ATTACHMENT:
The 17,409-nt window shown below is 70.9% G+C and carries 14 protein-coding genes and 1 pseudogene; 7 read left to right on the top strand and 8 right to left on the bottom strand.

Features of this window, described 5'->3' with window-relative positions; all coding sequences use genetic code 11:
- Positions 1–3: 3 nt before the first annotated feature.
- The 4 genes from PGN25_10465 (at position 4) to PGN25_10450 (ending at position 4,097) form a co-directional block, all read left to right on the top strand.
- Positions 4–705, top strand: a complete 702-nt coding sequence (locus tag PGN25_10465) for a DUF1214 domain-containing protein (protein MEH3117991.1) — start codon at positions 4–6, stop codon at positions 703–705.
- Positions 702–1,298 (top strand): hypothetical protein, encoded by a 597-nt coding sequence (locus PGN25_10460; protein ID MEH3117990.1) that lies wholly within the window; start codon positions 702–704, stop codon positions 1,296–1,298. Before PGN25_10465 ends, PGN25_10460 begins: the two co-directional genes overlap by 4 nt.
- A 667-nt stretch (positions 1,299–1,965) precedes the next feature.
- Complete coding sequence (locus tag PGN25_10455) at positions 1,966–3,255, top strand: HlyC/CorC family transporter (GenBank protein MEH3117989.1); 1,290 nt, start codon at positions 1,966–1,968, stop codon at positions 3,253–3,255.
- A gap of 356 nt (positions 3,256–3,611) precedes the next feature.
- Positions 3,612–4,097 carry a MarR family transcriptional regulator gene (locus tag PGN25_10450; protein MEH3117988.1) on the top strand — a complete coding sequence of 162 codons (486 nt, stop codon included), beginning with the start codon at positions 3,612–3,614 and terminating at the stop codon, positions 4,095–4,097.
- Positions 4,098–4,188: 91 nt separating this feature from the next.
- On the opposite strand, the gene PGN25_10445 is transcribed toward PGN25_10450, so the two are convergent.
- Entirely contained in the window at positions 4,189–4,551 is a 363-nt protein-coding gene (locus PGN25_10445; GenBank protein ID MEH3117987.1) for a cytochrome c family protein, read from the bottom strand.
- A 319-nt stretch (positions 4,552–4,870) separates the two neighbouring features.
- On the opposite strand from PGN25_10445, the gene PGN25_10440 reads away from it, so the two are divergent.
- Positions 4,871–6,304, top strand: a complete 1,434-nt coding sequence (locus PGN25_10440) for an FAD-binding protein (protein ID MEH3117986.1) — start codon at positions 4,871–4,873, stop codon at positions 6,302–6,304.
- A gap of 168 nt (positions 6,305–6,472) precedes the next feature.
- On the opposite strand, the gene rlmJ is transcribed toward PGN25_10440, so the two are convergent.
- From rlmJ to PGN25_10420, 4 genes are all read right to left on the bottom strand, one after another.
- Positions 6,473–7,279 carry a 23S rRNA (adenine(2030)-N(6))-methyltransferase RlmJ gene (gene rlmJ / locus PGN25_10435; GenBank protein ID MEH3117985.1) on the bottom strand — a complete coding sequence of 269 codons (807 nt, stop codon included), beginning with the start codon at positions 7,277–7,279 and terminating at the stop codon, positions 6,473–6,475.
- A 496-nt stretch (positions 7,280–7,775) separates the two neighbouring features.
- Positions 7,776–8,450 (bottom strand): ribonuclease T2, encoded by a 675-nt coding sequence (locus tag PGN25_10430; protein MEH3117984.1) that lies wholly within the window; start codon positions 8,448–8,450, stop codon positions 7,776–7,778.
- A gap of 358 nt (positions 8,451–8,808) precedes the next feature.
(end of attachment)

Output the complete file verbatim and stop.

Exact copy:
The 17,409-nt window shown below is 70.9% G+C and carries 14 protein-coding genes and 1 pseudogene; 7 read left to right on the top strand and 8 right to left on the bottom strand.

Features of this window, described 5'->3' with window-relative positions; all coding sequences use genetic code 11:
- Positions 1–3: 3 nt before the first annotated feature.
- The 4 genes from PGN25_10465 (at position 4) to PGN25_10450 (ending at position 4,097) form a co-directional block, all read left to right on the top strand.
- Positions 4–705, top strand: a complete 702-nt coding sequence (locus tag PGN25_10465) for a DUF1214 domain-containing protein (protein MEH3117991.1) — start codon at positions 4–6, stop codon at positions 703–705.
- Positions 702–1,298 (top strand): hypothetical protein, encoded by a 597-nt coding sequence (locus PGN25_10460; protein ID MEH3117990.1) that lies wholly within the window; start codon positions 702–704, stop codon positions 1,296–1,298. Before PGN25_10465 ends, PGN25_10460 begins: the two co-directional genes overlap by 4 nt.
- A 667-nt stretch (positions 1,299–1,965) precedes the next feature.
- Complete coding sequence (locus tag PGN25_10455) at positions 1,966–3,255, top strand: HlyC/CorC family transporter (GenBank protein MEH3117989.1); 1,290 nt, start codon at positions 1,966–1,968, stop codon at positions 3,253–3,255.
- A gap of 356 nt (positions 3,256–3,611) precedes the next feature.
- Positions 3,612–4,097 carry a MarR family transcriptional regulator gene (locus tag PGN25_10450; protein MEH3117988.1) on the top strand — a complete coding sequence of 162 codons (486 nt, stop codon included), beginning with the start codon at positions 3,612–3,614 and terminating at the stop codon, positions 4,095–4,097.
- Positions 4,098–4,188: 91 nt separating this feature from the next.
- On the opposite strand, the gene PGN25_10445 is transcribed toward PGN25_10450, so the two are convergent.
- Entirely contained in the window at positions 4,189–4,551 is a 363-nt protein-coding gene (locus PGN25_10445; GenBank protein ID MEH3117987.1) for a cytochrome c family protein, read from the bottom strand.
- A 319-nt stretch (positions 4,552–4,870) separates the two neighbouring features.
- On the opposite strand from PGN25_10445, the gene PGN25_10440 reads away from it, so the two are divergent.
- Positions 4,871–6,304, top strand: a complete 1,434-nt coding sequence (locus PGN25_10440) for an FAD-binding protein (protein ID MEH3117986.1) — start codon at positions 4,871–4,873, stop codon at positions 6,302–6,304.
- A gap of 168 nt (positions 6,305–6,472) precedes the next feature.
- On the opposite strand, the gene rlmJ is transcribed toward PGN25_10440, so the two are convergent.
- From rlmJ to PGN25_10420, 4 genes are all read right to left on the bottom strand, one after another.
- Positions 6,473–7,279 carry a 23S rRNA (adenine(2030)-N(6))-methyltransferase RlmJ gene (gene rlmJ / locus PGN25_10435; GenBank protein ID MEH3117985.1) on the bottom strand — a complete coding sequence of 269 codons (807 nt, stop codon included), beginning with the start codon at positions 7,277–7,279 and terminating at the stop codon, positions 6,473–6,475.
- A 496-nt stretch (positions 7,280–7,775) separates the two neighbouring features.
- Positions 7,776–8,450 (bottom strand): ribonuclease T2, encoded by a 675-nt coding sequence (locus tag PGN25_10430; protein MEH3117984.1) that lies wholly within the window; start codon positions 8,448–8,450, stop codon positions 7,776–7,778.
- A gap of 358 nt (positions 8,451–8,808) precedes the next feature.